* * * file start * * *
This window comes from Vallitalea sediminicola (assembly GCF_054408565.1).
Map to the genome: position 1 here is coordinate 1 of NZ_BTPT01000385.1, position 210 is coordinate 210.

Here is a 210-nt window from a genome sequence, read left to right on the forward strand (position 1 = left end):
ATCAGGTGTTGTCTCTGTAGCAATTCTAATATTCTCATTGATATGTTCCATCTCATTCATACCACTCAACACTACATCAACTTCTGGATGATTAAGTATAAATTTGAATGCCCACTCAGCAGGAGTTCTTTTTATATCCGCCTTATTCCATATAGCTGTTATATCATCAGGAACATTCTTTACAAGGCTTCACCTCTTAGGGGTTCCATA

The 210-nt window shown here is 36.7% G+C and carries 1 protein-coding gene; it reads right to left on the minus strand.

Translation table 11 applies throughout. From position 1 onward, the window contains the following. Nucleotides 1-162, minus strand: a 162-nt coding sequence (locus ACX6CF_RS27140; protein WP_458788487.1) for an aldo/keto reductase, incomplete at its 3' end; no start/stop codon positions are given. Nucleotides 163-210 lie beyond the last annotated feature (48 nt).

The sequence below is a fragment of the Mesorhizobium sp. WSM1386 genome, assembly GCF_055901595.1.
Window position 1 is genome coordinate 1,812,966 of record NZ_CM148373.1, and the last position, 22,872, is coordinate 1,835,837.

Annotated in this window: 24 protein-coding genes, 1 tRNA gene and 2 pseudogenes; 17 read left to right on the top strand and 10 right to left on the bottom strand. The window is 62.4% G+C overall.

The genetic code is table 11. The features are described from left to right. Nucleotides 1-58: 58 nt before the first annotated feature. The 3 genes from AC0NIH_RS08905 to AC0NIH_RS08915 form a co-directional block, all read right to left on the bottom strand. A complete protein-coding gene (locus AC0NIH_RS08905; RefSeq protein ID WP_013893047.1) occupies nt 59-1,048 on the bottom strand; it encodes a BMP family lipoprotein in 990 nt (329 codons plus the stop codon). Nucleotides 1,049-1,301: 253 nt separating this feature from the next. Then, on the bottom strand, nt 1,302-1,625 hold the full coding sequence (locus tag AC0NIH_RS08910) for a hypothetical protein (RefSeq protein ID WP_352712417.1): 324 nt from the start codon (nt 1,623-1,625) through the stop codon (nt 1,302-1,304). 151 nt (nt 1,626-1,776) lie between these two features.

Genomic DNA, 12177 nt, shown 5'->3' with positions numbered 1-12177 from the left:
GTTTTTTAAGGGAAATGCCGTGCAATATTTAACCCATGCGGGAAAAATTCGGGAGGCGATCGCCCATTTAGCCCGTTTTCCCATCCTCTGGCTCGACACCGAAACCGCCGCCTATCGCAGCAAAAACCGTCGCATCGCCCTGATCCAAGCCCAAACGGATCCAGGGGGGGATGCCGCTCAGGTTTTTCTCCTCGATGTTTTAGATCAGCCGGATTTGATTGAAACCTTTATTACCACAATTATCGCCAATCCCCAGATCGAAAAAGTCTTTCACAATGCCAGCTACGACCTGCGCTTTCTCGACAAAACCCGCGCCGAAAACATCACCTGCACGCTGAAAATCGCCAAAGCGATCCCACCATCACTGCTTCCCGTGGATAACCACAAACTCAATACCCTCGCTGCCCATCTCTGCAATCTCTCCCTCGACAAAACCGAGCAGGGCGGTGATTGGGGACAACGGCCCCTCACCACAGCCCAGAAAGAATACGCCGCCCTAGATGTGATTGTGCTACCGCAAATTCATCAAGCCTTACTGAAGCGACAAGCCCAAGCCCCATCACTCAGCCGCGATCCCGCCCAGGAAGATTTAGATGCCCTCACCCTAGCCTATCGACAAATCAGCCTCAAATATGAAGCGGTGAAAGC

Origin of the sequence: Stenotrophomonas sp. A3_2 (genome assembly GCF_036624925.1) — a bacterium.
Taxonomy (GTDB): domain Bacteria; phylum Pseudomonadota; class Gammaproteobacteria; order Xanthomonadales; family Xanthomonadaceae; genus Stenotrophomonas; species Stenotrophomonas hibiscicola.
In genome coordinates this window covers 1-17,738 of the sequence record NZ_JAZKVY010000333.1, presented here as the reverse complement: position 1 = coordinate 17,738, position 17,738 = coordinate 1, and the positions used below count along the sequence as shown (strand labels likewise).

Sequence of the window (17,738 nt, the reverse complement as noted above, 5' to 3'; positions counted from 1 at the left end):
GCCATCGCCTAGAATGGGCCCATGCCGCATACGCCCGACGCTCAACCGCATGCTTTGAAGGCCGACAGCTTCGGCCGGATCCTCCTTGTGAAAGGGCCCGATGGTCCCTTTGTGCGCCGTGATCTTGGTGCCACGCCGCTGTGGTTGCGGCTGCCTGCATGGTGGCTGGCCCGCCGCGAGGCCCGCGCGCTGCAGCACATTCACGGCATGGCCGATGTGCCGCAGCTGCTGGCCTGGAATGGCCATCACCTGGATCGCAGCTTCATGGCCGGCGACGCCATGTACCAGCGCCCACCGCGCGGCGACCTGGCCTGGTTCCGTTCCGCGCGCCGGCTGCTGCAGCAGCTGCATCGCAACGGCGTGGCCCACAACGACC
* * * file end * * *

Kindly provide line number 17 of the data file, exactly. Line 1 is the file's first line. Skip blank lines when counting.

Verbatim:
GCCATCGCCTAGAATGGGCCCATGCCGCATACGCCCGACGCTCAACCGCATGCTTTGAAGGCCGACAGCTTCGGCCGGATCCTCCTTGTGAAAGGGCCCGATGGTCCCTTTGTGCGCCGTGATCTTGGTGCCACGCCGCTGTGGTTGCGGCTGCCTGCATGGTGGCTGGCCCGCCGCGAGGCCCGCGCGCTGCAGCACATTCACGGCATGGCCGATGTGCCGCAGCTGCTGGCCTGGAATGGCCATCACCTGGATCGCAGCTTCATGGCCGGCGACGCCATGTACCAGCGCCCACCGCGCGGCGACCTGGCCTGGTTCCGTTCCGCGCGCCGGCTGCTGCAGCAGCTGCATCGCAACGGCGTGGCCCACAACGACC